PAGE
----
Sunday, April 13, 2014

Reading Environment Variables in Puppet

Puppet uses a tool called Facter to discover facts about the system it is going to provision. Some examples of these facts are: $operatingsystem, $hostname, $processorcount, etc. These facts are available as variables in puppet to use in manifests. You can see the full list here: Factor 2.0 Core Facts.

If you want an environment variable, or a bash script parameter to be available to puppet, you need to make it available as a Facter fact. You can do that by simply setting a variable whose name is prefixed with the "FACTER_" string.

So for instance, if you wanted to make a variable called say $my_module_name available within puppet, and wanted its value to be equal to environment variable PRODUCT_MODULE_NAME, you could do the following in a bash script that invokes puppet:

export FACTER_my_module_name=$PRODUCT_MODULE_NAME

Now, $my_module_name variable will be available within your puppet manifests.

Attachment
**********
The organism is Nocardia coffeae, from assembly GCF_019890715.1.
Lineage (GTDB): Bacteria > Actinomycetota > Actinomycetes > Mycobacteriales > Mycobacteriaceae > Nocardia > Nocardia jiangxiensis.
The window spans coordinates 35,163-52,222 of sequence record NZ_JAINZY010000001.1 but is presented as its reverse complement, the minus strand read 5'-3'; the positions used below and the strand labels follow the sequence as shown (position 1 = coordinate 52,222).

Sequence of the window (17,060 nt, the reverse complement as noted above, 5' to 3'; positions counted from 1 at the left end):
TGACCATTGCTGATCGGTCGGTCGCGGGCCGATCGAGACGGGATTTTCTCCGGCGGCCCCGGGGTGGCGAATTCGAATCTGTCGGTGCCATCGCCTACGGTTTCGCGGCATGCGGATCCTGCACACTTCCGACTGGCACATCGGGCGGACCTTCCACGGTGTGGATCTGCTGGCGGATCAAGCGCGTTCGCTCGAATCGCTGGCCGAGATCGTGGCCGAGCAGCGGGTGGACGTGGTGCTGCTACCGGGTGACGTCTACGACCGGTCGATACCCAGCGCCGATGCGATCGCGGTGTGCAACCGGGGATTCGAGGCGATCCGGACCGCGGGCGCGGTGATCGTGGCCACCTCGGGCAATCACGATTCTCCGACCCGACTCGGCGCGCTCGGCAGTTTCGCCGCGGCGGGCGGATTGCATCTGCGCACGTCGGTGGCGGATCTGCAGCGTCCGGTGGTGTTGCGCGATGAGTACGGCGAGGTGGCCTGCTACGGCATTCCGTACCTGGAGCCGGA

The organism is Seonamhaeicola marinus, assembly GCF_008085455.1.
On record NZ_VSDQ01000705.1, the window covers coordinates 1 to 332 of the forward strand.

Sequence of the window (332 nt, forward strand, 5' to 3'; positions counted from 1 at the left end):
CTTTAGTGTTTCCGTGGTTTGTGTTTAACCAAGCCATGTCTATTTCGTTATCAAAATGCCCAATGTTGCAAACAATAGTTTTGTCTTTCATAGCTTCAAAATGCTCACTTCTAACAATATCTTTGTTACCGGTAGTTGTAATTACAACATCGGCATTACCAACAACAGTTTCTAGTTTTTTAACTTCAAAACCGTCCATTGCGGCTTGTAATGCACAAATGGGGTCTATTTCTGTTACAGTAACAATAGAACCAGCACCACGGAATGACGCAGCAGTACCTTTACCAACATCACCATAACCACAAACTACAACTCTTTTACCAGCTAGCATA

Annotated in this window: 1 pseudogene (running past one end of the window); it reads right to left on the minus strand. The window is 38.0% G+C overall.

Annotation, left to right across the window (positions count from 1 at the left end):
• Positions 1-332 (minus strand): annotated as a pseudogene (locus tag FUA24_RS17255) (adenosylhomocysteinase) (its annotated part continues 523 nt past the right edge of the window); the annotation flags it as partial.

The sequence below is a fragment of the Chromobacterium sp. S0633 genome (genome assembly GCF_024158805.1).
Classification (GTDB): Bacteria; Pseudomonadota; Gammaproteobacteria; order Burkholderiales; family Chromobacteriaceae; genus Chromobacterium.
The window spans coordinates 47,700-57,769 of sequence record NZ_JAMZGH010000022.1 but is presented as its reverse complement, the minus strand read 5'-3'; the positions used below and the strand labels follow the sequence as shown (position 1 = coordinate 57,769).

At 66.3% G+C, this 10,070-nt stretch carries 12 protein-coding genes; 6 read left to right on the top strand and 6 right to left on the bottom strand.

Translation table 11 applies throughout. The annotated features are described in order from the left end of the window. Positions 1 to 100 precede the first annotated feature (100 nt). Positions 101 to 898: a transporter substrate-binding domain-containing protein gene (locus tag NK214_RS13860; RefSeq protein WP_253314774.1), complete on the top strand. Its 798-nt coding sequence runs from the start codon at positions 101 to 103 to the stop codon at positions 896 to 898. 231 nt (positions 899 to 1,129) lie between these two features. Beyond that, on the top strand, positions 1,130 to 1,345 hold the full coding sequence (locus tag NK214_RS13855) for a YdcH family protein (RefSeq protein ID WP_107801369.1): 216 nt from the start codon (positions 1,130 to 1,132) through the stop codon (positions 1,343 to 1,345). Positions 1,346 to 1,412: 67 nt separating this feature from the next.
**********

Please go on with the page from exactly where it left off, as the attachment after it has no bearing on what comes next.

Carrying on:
Setting a Default if Environment Variable is not set

To take this further, if you wanted your puppet variable to have a default value, if no environment variable was set, you could specify it in puppet manifest (.pp) file like this:

$module_name = $my_module_name ? {
      undef => "Admin_Module",
      default               => $my_module_name 

Note that the above code uses a different variable name called "module_name", whose value will be set to "Admin_Module" if $my_module_name is un-defined, else it will be set to value of "my_module_name" variable.
Now you can use $module_name in all your puppet manifests (instead of using $my_module_name).

To see a sample code where I did this in Bahmni Hospital Management System provisioning scripts, check out this Github commit: Example.

Tip: If you wish to debug what facts are being set in your system, you can use this snippet to print all facts to a file: Printing all puppet facts.

Tip: If your puppet script is running with "sudo", then the environment variables set in current environment won't be passed to the sudo environment. If you want that, then use "-E" switch with sudo to pass environment variables forward.